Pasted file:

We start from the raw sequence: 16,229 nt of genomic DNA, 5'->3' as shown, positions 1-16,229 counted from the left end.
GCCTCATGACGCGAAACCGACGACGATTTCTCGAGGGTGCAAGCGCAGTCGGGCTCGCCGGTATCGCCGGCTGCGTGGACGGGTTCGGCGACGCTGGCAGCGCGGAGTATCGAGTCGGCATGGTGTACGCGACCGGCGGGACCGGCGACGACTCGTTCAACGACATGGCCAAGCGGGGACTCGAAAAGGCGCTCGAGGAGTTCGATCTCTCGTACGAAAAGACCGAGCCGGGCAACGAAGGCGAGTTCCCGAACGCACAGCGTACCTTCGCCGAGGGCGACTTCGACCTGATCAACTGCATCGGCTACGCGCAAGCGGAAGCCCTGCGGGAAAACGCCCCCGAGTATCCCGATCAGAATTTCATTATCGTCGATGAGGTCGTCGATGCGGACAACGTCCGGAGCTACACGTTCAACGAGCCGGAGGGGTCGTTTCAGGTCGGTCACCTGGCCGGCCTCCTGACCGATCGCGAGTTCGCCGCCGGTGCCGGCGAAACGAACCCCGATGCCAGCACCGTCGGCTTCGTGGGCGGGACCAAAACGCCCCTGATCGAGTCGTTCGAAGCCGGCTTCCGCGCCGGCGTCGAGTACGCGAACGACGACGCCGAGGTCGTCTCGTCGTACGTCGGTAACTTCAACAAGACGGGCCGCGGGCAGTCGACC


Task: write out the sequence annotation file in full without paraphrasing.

We start from the raw sequence: 16,229 nt of genomic DNA, 5'->3' as shown, positions 1-16,229 counted from the left end.
GCCTCATGACGCGAAACCGACGACGATTTCTCGAGGGTGCAAGCGCAGTCGGGCTCGCCGGTATCGCCGGCTGCGTGGACGGGTTCGGCGACGCTGGCAGCGCGGAGTATCGAGTCGGCATGGTGTACGCGACCGGCGGGACCGGCGACGACTCGTTCAACGACATGGCCAAGCGGGGACTCGAAAAGGCGCTCGAGGAGTTCGATCTCTCGTACGAAAAGACCGAGCCGGGCAACGAAGGCGAGTTCCCGAACGCACAGCGTACCTTCGCCGAGGGCGACTTCGACCTGATCAACTGCATCGGCTACGCGCAAGCGGAAGCCCTGCGGGAAAACGCCCCCGAGTATCCCGATCAGAATTTCATTATCGTCGATGAGGTCGTCGATGCGGACAACGTCCGGAGCTACACGTTCAACGAGCCGGAGGGGTCGTTTCAGGTCGGTCACCTGGCCGGCCTCCTGACCGATCGCGAGTTCGCCGCCGGTGCCGGCGAAACGAACCCCGATGCCAGCACCGTCGGCTTCGTGGGCGGGACCAAAACGCCCCTGATCGAGTCGTTCGAAGCCGGCTTCCGCGCCGGCGTCGAGTACGCGAACGACGACGCCGAGGTCGTCTCGTCGTACGTCGGTAACTTCAACAAGACGGGCCGCGGGCAGTCGACC